In Underwood v. Cave, 75 S. W., 455, the court construed a devise to one absolutely during her natural life to use and enjoy as she may see proper, as a life estate coupled with it the power of disposal in fee. The defendant’s counsel cites 2 Underhill on Wills, Sec. 686, in which it is said: “If land be devised to a person expressly for life only, in certain and definite language, with a power of use or disposal, an estate for life only passes * * * and if the devisee dies without exercising the power, the reversion of the fee will descend to the heirs of the testator, or it will go to the devisee of the testator as a contingent remainder or executory devise if he has devised it over. In either event no estate in the land will pass under the power until it has been executed.” This language in no way militates against the power of Mrs. Parks to convey the land. The author is discussing *273the question whether a power of disposal carries the fee by implication which, as we have seen, does not arise in this" case. The defendant also calls to our attention the case of Smith v. Bell, 6 Peters 68. In that case an estate was givep. for life with a power of disposition and a remainder over. The Supreme Court held that the power of disposal was restricted to the life estate. In Gifford v. Choate, 100 Mass., 340, Hoar, J. noticing Smith v. Bell, says: “The authority of Smith v. Bell, is somewhat impaired by the circumstances that no counsel were heard on behalf of the party against whom it was made, and the attention of the court does not seem to have been drawn to the authorities in favor of the opposite conclusion. But the decision is made to rest upon the fact that the remainder was the only substantial provision made by the will for the testator’s only child and there were no words directly extending the wife’s interest beyond her life.” Smith v. Bell has been followed by the Supreme Court of the U. S. in Brandt v. Coal Co., 93 U.S., 326; Giles v. Little, 104 U. S., 291.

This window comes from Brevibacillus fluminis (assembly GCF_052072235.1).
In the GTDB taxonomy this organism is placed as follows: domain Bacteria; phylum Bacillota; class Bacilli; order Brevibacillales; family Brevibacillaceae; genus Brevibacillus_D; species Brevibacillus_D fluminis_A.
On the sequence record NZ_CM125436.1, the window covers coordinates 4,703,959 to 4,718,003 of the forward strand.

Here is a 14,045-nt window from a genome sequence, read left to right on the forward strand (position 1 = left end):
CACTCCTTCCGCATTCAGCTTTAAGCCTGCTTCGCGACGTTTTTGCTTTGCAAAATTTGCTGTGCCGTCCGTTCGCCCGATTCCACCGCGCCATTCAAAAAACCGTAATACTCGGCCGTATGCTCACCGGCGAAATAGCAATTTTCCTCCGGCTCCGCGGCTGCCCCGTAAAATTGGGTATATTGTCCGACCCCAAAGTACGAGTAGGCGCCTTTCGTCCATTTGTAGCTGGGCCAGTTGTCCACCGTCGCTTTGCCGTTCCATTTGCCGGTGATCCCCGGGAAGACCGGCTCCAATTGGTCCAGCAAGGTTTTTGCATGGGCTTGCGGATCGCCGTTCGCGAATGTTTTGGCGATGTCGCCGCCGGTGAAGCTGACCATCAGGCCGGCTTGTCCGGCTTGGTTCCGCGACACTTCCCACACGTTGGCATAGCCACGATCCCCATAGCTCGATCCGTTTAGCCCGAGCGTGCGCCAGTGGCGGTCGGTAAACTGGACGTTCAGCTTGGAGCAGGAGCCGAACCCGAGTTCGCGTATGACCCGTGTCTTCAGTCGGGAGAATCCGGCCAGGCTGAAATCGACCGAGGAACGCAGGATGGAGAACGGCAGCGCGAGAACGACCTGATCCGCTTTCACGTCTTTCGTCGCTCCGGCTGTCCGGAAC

We are of opinion that the more reasonable view, certainly where there is no limitation'over, is found in the decisions of this and other courts which we have cited. Read in the light of the condition of the testator’s family, he having five minor children, we think it clear that his purpose was to give to his wife an estate for life with a power to dispose of the property in fee in such manner as she should deem best for the rearing, education and settlement of her children. To restrict the power of disposal of her life estate would be to nullify its effect. She had such power incident to her life estate. To confine the power of disposal to such life estate would do violence to the rule of construction that every word used by the testator should be given force. We concur with counsel that “with such unlimited confidence in his wife, and such firm belief that she would be able to act more wisely-than he could then direct, how can it be said that testator *274used tbe words, 'at her disposal’ in a restricted or limited 'sense? Under these circumstances, does not the presumption against intestacy, as to the reversion, become stronger and does not the rule for a liberal construction of these words favor an unlimited power of disposition?”
The judgment of His Honor must be